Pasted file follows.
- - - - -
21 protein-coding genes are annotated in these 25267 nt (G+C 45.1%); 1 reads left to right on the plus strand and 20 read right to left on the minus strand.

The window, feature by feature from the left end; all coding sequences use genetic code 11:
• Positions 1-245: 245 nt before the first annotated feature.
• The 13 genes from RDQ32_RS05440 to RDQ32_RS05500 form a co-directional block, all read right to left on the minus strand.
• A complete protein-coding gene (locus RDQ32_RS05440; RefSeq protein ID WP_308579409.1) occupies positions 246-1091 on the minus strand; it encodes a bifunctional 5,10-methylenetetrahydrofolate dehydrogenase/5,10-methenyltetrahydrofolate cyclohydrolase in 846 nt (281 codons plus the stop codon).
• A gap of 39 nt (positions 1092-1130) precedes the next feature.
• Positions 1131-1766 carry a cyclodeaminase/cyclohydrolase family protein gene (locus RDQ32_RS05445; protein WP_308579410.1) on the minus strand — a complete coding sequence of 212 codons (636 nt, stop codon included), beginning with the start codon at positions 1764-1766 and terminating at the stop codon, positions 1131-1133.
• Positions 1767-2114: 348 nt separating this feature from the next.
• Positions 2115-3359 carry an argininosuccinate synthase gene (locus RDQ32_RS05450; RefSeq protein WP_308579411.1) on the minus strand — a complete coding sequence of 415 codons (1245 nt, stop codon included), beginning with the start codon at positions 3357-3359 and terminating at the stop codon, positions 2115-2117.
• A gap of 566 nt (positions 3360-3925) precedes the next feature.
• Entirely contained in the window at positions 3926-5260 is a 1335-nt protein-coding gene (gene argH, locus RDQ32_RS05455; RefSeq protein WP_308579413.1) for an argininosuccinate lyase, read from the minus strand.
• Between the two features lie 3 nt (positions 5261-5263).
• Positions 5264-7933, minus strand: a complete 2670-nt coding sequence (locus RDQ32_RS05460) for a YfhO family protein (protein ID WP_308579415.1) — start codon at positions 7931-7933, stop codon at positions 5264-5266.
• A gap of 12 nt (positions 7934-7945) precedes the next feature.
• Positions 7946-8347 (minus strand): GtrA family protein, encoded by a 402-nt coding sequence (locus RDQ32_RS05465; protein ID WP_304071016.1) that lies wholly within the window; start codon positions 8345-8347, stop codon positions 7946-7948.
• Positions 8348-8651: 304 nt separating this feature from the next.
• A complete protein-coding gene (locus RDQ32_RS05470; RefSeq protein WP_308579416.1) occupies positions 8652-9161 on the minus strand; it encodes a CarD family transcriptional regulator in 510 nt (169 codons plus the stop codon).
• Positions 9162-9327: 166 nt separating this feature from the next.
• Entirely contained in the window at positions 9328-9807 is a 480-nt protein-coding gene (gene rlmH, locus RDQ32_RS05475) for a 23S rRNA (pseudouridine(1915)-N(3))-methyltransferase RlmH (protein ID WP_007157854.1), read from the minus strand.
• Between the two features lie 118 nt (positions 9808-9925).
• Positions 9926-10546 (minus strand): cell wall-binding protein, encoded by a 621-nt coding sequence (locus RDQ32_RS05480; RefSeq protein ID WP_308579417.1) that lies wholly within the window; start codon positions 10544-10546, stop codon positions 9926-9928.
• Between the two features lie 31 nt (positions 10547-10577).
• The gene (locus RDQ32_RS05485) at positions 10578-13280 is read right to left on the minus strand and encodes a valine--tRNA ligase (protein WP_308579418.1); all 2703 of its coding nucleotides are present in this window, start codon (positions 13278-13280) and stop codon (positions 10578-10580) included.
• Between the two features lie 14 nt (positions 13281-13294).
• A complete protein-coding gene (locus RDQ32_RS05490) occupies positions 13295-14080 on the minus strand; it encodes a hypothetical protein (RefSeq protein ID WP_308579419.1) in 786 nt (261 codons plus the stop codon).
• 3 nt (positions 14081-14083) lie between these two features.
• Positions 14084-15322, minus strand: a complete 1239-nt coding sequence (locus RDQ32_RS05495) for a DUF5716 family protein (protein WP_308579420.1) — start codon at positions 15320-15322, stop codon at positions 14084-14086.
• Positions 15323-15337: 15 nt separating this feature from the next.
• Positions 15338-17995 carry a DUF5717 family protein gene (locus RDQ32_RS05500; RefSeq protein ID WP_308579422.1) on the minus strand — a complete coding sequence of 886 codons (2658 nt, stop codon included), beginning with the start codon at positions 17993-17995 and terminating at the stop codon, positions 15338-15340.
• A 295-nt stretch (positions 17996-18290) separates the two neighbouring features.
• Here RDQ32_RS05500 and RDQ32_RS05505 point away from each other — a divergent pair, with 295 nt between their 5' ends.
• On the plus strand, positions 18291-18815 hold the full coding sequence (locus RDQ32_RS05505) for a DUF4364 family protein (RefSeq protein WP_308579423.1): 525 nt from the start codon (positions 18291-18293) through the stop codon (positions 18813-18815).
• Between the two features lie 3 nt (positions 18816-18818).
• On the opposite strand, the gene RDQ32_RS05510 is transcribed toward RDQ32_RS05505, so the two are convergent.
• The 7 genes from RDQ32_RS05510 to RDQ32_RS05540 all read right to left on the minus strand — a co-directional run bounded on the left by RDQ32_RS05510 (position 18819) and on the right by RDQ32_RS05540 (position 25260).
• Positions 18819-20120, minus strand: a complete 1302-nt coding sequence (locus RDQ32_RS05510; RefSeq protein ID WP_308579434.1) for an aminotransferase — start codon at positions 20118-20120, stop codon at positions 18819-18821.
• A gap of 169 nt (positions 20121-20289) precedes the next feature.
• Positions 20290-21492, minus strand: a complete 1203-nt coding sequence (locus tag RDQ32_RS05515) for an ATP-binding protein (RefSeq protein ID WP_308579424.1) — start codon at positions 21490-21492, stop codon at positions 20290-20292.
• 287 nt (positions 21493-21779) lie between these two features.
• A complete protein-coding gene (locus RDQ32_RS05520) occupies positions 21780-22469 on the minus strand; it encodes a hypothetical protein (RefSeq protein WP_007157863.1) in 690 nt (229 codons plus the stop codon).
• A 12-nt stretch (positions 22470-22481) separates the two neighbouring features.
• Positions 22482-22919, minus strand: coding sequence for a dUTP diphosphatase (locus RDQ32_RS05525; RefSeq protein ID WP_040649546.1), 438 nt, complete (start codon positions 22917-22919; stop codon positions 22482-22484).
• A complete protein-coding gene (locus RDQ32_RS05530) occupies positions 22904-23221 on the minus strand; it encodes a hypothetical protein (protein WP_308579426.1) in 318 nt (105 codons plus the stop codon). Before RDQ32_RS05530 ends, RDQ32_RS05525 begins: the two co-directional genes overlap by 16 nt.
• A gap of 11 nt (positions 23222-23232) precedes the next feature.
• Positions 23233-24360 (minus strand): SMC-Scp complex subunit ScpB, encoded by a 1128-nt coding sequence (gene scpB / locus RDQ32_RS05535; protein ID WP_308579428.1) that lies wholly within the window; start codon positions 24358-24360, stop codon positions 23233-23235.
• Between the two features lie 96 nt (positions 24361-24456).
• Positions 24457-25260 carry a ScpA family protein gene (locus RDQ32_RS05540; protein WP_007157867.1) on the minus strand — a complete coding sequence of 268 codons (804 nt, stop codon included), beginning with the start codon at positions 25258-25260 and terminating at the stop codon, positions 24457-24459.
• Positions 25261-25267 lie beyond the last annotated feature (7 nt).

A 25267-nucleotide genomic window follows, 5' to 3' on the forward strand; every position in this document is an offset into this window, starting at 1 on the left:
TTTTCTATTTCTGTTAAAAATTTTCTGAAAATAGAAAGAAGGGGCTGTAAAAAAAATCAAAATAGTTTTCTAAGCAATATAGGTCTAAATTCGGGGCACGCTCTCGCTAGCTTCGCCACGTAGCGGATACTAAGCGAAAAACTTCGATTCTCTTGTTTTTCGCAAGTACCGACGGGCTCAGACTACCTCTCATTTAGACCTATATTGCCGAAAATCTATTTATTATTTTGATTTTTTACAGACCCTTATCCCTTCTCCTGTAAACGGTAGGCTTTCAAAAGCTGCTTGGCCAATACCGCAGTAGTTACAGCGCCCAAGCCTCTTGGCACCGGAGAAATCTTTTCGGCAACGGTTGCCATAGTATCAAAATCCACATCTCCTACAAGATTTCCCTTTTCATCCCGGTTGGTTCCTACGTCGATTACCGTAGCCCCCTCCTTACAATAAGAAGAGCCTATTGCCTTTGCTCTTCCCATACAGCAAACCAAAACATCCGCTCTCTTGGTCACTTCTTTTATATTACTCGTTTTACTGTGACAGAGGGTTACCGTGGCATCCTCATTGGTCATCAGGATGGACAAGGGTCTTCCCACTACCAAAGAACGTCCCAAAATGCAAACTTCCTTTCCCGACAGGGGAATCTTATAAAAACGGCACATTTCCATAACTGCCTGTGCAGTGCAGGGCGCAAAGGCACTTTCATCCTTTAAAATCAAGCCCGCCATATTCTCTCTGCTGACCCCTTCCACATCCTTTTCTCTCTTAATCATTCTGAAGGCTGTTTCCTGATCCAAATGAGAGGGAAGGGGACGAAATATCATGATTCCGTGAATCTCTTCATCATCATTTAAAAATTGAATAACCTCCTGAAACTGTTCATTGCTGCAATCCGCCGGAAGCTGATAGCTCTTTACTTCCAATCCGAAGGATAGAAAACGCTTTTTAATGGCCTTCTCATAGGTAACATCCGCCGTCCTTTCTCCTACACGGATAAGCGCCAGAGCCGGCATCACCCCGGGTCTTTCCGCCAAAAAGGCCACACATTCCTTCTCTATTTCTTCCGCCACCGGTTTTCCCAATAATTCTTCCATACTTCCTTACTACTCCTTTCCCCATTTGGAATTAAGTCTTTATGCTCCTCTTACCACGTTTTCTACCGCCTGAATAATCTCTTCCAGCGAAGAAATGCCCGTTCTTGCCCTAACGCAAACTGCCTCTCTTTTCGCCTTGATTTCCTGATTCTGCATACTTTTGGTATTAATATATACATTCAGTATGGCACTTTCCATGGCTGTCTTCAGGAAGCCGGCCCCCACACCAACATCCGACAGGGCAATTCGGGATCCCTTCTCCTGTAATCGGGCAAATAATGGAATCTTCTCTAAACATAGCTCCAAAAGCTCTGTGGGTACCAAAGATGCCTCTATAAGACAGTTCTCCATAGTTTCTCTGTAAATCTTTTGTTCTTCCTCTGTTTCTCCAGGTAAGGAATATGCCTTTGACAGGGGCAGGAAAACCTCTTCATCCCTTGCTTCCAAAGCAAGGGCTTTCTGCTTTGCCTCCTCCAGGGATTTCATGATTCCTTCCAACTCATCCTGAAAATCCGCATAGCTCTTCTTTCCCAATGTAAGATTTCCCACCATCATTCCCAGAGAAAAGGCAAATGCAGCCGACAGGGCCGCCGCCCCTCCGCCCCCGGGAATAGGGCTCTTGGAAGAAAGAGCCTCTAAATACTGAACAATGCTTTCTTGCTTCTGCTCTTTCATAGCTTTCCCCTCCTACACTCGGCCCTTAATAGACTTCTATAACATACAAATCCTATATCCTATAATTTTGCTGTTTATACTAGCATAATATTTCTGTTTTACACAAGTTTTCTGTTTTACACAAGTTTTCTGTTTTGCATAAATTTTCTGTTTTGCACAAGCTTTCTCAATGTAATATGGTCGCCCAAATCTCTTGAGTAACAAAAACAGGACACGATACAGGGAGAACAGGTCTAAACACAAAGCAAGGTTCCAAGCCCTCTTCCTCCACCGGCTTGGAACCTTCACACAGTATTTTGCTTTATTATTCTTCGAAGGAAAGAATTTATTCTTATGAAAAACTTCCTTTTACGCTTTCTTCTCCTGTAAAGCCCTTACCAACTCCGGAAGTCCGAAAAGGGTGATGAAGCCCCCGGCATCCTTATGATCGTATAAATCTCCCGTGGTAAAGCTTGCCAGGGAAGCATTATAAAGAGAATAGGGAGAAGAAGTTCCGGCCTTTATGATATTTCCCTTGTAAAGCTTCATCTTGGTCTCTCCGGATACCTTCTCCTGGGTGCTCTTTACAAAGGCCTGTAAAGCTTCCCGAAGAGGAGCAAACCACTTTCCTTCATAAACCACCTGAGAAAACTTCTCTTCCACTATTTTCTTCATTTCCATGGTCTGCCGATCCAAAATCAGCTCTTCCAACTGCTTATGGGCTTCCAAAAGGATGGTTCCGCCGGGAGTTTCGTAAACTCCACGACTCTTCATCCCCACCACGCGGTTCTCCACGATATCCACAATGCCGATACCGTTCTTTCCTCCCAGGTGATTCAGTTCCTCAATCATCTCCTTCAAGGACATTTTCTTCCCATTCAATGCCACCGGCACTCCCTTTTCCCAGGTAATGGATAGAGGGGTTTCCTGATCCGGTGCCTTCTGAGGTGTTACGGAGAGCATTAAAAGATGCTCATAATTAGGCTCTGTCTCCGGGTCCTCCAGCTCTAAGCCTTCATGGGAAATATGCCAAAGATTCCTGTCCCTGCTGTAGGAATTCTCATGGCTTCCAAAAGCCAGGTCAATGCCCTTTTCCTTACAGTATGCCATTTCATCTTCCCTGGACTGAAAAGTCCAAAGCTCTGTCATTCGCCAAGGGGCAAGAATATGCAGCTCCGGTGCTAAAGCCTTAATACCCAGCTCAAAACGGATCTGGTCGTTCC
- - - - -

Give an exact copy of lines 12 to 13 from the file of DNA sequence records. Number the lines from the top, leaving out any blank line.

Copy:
• Between the two features lie 3 nt (positions 5261-5263).
• Positions 5264-7933, minus strand: a complete 2670-nt coding sequence (locus RDQ32_RS05460) for a YfhO family protein (protein ID WP_308579415.1) — start codon at positions 7931-7933, stop codon at positions 5264-5266.